Columbia Students Joined OWS
Written by Bwog Staff
Yesterday afternoon, nearly two hundred Columbia students walked and pedalled downtown to join the Occupy Wall Street protests. Some professors ended class early, and even joined the ranks of protestors. Thank you to skillful photographers Caitlin Watson, Wilfred Chan (both CC ’13) and Peter Sterne (CC’14) for providing these photographs.
Sarah Ngu, CC’12 was among the Columbians who went down to Wall Street yesterday. It was the first time she had joined the protests. Here she relates some of what she saw. Feel free to share your own pictures, experiences, observations and opinions in the comments, or send them to us at email@example.com.
I went around asking different people why they were here. Two forty-year-old Mexican women were here because HB56 was passed in Alabama, allowing police to come into schools and take kids away and deport them with their families. They weren’t from Alabama, but those taken away were “their people” nevertheless. Some people gave me rather rehearsed speeches and I walked away. A woman, holding up a sign that said “This is the first time in a long that I feel hopeful,” just shrugged and said that the sign spoke for itself. She came down from Albany to be a part of this. A group of sex workers wanted more legal rights.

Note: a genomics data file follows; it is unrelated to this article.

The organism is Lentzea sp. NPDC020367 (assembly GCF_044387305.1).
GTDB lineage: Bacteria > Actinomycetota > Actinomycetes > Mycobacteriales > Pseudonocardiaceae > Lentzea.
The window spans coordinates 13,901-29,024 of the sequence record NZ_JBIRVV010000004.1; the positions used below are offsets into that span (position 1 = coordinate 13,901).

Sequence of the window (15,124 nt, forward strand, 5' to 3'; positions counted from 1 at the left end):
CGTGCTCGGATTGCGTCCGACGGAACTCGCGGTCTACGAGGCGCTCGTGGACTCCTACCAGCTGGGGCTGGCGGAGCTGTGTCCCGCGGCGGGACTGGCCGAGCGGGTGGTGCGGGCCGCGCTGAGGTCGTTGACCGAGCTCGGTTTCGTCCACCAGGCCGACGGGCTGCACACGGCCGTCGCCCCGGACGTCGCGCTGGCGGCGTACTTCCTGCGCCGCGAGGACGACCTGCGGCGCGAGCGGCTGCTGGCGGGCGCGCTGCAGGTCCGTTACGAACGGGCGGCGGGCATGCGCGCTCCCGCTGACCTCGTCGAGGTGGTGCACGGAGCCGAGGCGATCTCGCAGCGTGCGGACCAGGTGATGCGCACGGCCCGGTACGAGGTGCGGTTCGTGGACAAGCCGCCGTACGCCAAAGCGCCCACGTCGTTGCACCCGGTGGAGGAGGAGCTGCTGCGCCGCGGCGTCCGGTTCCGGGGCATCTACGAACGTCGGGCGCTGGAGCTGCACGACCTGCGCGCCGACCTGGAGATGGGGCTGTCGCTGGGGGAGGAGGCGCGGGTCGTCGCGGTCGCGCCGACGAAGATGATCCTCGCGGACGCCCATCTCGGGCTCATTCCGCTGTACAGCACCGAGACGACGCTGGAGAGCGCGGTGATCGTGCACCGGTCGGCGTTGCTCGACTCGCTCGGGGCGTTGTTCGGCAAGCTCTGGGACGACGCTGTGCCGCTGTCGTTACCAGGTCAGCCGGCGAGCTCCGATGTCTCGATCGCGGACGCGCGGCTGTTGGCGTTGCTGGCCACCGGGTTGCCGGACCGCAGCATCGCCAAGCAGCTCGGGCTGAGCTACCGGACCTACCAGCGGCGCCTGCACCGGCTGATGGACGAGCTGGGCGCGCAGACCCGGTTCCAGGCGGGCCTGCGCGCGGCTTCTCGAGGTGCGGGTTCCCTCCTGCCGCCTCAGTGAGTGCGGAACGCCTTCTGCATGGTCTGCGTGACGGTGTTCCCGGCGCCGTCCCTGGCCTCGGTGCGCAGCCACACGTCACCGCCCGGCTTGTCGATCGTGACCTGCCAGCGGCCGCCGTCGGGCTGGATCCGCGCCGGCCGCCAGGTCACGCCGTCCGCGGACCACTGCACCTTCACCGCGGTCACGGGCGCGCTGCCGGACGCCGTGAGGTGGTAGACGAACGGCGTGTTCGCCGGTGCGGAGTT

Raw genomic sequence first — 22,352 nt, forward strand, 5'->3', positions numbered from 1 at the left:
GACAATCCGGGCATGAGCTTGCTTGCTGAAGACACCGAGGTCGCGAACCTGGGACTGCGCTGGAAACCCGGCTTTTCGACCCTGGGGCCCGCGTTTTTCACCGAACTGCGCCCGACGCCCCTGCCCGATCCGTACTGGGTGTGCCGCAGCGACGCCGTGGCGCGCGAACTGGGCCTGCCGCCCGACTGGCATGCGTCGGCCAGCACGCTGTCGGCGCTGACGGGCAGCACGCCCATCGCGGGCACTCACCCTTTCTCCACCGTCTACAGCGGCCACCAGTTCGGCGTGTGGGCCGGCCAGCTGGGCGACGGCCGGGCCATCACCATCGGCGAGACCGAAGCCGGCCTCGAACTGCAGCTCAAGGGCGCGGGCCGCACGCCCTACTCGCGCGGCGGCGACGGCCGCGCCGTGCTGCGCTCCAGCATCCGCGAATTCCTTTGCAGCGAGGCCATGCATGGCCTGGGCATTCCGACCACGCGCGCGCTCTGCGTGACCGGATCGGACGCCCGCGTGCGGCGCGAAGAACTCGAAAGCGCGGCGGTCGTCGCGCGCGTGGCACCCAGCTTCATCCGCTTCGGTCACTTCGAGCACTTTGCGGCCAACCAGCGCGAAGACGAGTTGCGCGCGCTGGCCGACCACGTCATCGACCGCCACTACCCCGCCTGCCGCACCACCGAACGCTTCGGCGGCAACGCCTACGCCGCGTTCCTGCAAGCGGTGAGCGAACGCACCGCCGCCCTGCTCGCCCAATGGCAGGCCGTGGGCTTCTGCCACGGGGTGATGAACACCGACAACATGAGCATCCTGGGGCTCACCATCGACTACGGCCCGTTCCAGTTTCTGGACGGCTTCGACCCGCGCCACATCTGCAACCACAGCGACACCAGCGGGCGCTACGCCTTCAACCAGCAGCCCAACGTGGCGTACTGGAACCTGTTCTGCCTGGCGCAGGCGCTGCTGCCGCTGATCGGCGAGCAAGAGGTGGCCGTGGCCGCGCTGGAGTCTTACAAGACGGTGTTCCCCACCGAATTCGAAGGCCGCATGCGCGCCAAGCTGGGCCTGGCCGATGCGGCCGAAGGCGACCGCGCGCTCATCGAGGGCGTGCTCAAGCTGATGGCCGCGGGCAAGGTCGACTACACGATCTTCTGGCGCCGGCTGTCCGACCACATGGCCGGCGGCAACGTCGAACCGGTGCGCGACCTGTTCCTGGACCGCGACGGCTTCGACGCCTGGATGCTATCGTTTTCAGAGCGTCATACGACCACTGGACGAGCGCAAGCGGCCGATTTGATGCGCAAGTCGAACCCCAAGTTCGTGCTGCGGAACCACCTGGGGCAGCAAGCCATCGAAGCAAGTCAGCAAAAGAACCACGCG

There was one girl who stood out – her name was Monica and her father emptied out his retirement fund to pay for her $19k/year tuition at Rutgers. She initially had a scholarship, but after it was taken away after budget cuts, she’s working two jobs. Not a whole lot of students in Rutgers cared, she told me, looking up to me as if Columbia students were much more involved and aware. I didn’t tell her that I walked by hundreds of people lounging in the grass on the way to the subway station.
Most people protesting were not homeless; many seemed employed. But everyone was out here with a burden to unload, whether it was about healthcare or education. More than anything, they had worked with the system – got a job, worked hard – but bills still weren’t paid and one still had to make hard choices between one’s retirement fund and one’s daughter’s tuition.